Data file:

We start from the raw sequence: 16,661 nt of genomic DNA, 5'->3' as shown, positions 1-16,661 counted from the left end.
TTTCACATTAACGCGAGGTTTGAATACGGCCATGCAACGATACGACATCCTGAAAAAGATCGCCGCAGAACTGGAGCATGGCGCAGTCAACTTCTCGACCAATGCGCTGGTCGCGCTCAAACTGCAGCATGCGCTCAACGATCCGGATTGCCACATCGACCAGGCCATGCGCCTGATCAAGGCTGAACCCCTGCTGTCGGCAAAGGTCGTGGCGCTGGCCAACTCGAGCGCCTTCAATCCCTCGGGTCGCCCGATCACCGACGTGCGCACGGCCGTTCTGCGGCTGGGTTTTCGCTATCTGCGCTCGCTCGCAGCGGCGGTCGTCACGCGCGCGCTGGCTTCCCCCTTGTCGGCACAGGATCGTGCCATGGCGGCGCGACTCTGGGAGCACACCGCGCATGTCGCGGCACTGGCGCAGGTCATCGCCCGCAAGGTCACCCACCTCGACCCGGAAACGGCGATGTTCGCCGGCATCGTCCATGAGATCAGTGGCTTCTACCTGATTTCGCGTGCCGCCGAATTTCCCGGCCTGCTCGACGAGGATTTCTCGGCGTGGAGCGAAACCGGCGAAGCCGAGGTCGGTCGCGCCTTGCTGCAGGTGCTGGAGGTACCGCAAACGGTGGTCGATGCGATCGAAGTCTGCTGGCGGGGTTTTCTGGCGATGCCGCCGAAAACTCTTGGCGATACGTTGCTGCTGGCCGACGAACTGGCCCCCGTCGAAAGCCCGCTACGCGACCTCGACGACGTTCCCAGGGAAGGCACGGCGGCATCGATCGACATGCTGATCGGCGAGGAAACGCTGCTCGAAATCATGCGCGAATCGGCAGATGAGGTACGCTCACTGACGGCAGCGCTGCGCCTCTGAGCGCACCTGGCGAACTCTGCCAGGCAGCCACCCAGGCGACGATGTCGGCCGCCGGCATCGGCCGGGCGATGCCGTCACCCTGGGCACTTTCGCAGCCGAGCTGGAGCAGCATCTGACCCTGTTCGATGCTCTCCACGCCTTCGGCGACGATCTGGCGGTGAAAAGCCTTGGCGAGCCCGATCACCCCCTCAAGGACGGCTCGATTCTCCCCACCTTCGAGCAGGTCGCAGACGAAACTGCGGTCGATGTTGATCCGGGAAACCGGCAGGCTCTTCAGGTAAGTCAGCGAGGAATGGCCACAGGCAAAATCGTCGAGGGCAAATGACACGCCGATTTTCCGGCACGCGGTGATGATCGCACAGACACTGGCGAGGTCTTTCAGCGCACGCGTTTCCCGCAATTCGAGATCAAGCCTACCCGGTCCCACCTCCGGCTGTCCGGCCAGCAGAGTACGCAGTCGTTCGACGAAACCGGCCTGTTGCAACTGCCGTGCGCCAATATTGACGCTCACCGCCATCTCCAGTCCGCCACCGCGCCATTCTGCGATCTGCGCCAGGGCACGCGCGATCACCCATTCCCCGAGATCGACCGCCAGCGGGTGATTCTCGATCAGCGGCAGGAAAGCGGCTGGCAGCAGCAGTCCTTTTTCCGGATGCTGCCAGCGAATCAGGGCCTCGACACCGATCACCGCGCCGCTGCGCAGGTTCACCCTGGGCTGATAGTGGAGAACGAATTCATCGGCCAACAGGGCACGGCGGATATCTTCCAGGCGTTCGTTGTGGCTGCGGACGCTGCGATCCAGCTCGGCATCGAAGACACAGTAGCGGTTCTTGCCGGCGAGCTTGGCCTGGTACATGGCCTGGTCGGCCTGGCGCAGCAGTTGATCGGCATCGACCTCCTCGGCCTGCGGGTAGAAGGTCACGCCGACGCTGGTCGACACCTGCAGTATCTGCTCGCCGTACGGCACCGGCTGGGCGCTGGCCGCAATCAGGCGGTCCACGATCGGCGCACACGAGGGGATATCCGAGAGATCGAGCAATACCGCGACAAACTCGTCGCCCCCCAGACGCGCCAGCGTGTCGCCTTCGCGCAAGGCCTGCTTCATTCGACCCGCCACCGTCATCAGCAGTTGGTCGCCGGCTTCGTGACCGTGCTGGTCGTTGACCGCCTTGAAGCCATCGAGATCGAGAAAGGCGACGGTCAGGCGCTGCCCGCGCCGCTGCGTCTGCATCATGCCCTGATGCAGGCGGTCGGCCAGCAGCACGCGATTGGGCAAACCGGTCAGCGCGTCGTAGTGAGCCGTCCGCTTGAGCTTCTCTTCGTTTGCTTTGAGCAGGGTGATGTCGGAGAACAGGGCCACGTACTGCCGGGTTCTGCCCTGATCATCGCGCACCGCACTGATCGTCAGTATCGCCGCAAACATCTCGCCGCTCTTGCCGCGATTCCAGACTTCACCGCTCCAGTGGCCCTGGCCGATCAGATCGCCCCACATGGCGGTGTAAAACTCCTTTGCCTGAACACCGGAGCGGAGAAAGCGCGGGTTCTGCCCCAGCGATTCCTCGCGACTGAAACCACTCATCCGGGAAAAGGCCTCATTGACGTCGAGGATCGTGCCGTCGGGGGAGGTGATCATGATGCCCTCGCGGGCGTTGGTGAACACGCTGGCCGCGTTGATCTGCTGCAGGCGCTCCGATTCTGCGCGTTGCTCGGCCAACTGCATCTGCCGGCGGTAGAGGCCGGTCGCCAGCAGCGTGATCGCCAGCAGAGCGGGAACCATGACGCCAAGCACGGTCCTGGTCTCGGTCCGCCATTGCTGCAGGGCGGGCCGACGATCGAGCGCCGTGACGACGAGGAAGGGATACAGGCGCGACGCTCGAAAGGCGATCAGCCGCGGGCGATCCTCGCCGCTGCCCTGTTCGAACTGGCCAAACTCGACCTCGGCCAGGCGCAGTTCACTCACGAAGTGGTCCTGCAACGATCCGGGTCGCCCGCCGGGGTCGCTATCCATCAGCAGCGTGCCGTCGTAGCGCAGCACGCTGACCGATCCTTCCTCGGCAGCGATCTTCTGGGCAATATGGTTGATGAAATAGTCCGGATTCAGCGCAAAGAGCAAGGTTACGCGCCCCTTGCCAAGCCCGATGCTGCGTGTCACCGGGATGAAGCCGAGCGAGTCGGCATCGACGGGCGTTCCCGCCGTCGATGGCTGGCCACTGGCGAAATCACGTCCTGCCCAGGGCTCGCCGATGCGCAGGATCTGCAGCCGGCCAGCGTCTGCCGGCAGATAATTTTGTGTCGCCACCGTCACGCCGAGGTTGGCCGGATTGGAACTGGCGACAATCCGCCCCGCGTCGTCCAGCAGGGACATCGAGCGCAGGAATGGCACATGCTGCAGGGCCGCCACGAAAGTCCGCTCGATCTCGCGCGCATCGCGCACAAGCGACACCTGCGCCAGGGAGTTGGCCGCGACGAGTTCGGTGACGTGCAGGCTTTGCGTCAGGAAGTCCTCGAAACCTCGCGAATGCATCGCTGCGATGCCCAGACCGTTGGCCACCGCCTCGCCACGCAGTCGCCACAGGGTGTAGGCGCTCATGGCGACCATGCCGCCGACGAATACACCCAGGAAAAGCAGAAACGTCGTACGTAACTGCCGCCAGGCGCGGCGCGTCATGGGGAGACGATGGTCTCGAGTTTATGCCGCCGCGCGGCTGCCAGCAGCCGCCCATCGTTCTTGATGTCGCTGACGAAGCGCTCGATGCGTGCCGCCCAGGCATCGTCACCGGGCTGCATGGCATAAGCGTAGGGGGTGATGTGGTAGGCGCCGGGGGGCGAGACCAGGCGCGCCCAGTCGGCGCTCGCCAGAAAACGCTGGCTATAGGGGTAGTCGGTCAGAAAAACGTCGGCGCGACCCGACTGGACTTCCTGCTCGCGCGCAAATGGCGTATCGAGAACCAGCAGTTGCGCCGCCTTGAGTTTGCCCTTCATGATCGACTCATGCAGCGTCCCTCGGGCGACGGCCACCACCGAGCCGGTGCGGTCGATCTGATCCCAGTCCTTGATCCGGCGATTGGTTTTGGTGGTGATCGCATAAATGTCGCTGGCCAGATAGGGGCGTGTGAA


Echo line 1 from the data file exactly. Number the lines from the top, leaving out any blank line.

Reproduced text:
We start from the raw sequence: 16,661 nt of genomic DNA, 5'->3' as shown, positions 1-16,661 counted from the left end.